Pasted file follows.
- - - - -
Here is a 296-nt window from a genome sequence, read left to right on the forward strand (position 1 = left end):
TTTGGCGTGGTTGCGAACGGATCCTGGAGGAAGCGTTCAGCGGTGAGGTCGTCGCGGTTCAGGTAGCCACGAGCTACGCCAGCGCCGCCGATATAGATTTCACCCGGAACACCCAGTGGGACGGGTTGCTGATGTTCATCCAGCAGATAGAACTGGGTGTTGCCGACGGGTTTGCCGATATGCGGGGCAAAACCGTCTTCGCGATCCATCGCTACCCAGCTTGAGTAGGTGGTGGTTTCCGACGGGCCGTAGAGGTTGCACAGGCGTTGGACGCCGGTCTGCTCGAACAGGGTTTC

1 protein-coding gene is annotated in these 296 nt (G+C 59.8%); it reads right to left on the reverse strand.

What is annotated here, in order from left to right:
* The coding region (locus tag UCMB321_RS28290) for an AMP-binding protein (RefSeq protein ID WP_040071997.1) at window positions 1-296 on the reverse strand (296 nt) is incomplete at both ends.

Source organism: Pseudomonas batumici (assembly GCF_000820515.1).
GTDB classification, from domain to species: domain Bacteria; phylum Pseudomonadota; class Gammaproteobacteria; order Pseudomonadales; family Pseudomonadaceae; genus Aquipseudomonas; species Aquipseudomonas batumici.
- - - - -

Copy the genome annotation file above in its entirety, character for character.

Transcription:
Here is a 296-nt window from a genome sequence, read left to right on the forward strand (position 1 = left end):
TTTGGCGTGGTTGCGAACGGATCCTGGAGGAAGCGTTCAGCGGTGAGGTCGTCGCGGTTCAGGTAGCCACGAGCTACGCCAGCGCCGCCGATATAGATTTCACCCGGAACACCCAGTGGGACGGGTTGCTGATGTTCATCCAGCAGATAGAACTGGGTGTTGCCGACGGGTTTGCCGATATGCGGGGCAAAACCGTCTTCGCGATCCATCGCTACCCAGCTTGAGTAGGTGGTGGTTTCCGACGGGCCGTAGAGGTTGCACAGGCGTTGGACGCCGGTCTGCTCGAACAGGGTTTC

1 protein-coding gene is annotated in these 296 nt (G+C 59.8%); it reads right to left on the reverse strand.

What is annotated here, in order from left to right:
* The coding region (locus tag UCMB321_RS28290) for an AMP-binding protein (RefSeq protein ID WP_040071997.1) at window positions 1-296 on the reverse strand (296 nt) is incomplete at both ends.

Source organism: Pseudomonas batumici (assembly GCF_000820515.1).
GTDB classification, from domain to species: domain Bacteria; phylum Pseudomonadota; class Gammaproteobacteria; order Pseudomonadales; family Pseudomonadaceae; genus Aquipseudomonas; species Aquipseudomonas batumici.